In 2020, it would be challenging for you to find a single person on the planet that hasn't heard of Air Jordans. However, it's been 18 years since the man that made the sneakers legendary has been anything more than a meme, the topic of a gossip column, or a beer-pong phenomenon. That means there are plenty of people wearing Michael Jordan's shoes that never got to experience the greatness of MJ's on-court mysticism and while a meme might be a great way to go viral, there is much more to the story of Michael "Air" Jordan.
ESPN's The Last Dance was 10 part miniseries that premiered in April of 2020 that introduced new fans to Michael Jordan and the late-'90s Chicago Bulls dynasty and at the same time, invigorated the passion from his existing fan base in both good ways and bad. Some felt it was missing something, some thought it was perfect, and of course, Scottie Pippen felt attacked.
I grew up in Northern Illinois during this run. 7 years old during title one and 14 for ring six. It was pretty awesome to revisit so many classic moments and games from my childhood and get that feeling of cheating time travel. Ultimately though, I didn’t feel like we got a bulk of new info for the serious fans and a lot of it felt like fluff to remind everyone just how great and different Jordan was. The lack of new info and constantly devaluing other important pieces , especially teammates, to the six rings kept it from being amazing for me. Solid effort, especially given the time challenges of moving this up. I’d be interested to see someone revisit this and give its deeper stories and alternative perspectives.
The Last Dance was originally scheduled to release during the summer of 2020 but as America (and much of the world) went into various forms of lockdown due to the Coronavirus, ESPN moved the release date of the documentary to April 19th. Two episodes per week were released for five straight weeks on ESPN, with Netflix releasing them internationally the following day, documenting the Second 3-Peat Chicago Bulls era from 1996-1998 with never-seen-before footage, interviews, and enough drama to set Twitter ablaze during the premiere of each episode.
For many of the fans watching, it was a reminder of the many things that made watching MJ great back in the day: unmatched competitive drive, a lack for pulling off the impossible shots, and the awareness of a performer that knows how to take advantage of being in the spotlight (like wearing his original Air Jordan 1s for his final game at Madison Square Garden in New York City). For others, it was the perfect introduction to those same characteristics of greatness that condensed years of history into a couple of hours of viewing each week.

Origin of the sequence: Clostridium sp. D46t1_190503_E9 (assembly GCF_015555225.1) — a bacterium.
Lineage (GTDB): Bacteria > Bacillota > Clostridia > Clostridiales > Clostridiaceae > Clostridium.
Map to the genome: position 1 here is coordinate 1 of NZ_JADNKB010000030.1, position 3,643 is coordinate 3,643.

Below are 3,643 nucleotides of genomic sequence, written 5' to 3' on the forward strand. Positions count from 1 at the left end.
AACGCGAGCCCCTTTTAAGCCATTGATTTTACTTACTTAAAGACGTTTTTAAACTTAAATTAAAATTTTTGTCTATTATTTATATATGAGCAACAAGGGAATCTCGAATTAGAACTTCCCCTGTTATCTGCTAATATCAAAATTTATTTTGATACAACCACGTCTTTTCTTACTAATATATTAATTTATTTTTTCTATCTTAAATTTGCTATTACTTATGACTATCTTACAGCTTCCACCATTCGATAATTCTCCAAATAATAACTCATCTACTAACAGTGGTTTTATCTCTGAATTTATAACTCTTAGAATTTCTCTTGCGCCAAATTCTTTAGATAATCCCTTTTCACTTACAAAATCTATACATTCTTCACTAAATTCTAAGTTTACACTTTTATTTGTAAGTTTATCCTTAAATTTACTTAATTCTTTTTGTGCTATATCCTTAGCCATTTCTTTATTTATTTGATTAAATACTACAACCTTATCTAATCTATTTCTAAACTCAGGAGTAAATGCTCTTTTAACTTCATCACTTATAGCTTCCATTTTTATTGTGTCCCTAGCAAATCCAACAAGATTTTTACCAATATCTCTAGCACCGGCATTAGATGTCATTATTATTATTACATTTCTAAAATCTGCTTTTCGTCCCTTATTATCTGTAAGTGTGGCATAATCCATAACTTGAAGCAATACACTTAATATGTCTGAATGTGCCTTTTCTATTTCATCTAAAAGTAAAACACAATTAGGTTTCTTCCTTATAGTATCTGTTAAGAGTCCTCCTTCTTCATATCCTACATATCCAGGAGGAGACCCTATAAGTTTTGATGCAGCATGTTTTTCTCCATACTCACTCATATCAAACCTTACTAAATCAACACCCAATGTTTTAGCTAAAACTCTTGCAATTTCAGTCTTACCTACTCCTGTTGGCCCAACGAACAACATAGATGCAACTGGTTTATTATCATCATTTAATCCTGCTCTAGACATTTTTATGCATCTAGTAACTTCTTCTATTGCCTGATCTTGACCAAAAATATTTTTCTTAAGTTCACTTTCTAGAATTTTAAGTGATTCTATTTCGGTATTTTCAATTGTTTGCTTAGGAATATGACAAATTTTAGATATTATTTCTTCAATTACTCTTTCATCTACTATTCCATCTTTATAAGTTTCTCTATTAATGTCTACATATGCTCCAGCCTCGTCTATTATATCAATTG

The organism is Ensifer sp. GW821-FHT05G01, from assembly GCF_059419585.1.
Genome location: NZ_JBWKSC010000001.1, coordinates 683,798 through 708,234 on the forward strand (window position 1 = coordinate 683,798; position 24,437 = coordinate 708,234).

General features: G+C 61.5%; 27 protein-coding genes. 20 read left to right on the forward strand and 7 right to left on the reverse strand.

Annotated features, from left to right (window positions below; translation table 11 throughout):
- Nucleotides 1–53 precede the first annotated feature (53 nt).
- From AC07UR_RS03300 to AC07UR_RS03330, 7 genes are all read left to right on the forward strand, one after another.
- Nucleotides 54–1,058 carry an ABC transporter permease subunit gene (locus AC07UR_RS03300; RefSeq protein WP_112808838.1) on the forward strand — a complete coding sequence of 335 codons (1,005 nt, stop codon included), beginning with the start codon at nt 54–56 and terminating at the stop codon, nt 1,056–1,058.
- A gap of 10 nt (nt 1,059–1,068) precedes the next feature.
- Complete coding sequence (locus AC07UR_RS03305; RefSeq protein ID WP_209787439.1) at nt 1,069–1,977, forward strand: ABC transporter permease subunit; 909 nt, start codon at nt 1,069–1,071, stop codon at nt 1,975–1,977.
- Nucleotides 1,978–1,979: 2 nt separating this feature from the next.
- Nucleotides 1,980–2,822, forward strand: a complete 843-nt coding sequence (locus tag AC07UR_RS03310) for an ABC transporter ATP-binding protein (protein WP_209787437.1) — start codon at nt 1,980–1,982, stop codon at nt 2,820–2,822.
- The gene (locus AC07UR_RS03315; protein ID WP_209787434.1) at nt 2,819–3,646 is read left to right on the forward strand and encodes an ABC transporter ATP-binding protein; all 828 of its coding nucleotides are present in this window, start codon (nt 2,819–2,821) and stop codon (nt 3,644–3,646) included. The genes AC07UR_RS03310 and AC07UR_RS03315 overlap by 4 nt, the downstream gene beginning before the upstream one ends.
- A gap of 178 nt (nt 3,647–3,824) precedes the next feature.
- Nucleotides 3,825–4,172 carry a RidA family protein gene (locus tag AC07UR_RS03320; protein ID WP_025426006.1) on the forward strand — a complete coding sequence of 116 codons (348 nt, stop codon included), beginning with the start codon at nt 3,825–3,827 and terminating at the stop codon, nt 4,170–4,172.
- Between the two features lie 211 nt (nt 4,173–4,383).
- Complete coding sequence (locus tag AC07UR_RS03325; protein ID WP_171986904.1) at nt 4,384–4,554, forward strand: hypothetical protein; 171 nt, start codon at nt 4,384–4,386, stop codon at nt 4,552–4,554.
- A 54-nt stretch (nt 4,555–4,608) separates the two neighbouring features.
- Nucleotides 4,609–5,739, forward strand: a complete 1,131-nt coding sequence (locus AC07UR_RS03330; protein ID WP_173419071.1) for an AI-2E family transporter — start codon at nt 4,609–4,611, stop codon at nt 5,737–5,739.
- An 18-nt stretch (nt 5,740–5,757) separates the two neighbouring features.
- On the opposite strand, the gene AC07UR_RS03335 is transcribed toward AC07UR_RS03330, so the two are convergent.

For everyone, it was a welcomed escape from the chaos of a global pandemic, but there was even more to its impact than that.
The greatest modern piece of American mythology now belongs to the world.
It reaffirmed the reason why we think Jordan is Superman, while allowing us to humanize him for the first time like he’s Clark Kent.
For me watching the Last Dance was probably a different experience than most...because I’m younger, and wasn’t growing up watching this all unfold. It was really cool for me to kind of experience Mike’s career in a sense, and not just highlights. It helped me really see why he is seen as The GOAT, and what kind of impact this “mythical” man’s sneakers must have made in the sports world. It made me think how amazing it is that this man, who was the best athlete in the world, got paired with the Air Jordan 1, one of the best shoes in the world. ( and the shoe that got me into sneakers) The documentary in a whole was a little jumbled in my opinion, but I didn’t care too much, because I was just happy to experience every part of it, and learn as much as I could.
The unexpected thing about The Last Dance was the boom it created in the sneaker business. Whether you look at numbers from traditional retail or resellers, affiliate marketers, or straight-up collectors, April saw a spike in interest for Air Jordans, game worn memorabilia, and nearly all the other related collectibles that we haven't seen in years. Whether that was new interest or nostalgia bringing people back is hard to say.
Mixed feelings aside, The Last Dance spawned a new fan base taking an interest in MJ. Only time will tell what the future holds for the Air Jordans market, but one thing is for sure: The Last Dance won't truly be Michael Jordan's last dance. That will be up to those of us that continue to rock his sneakers and share our stories that inspire the next generations to display their sole.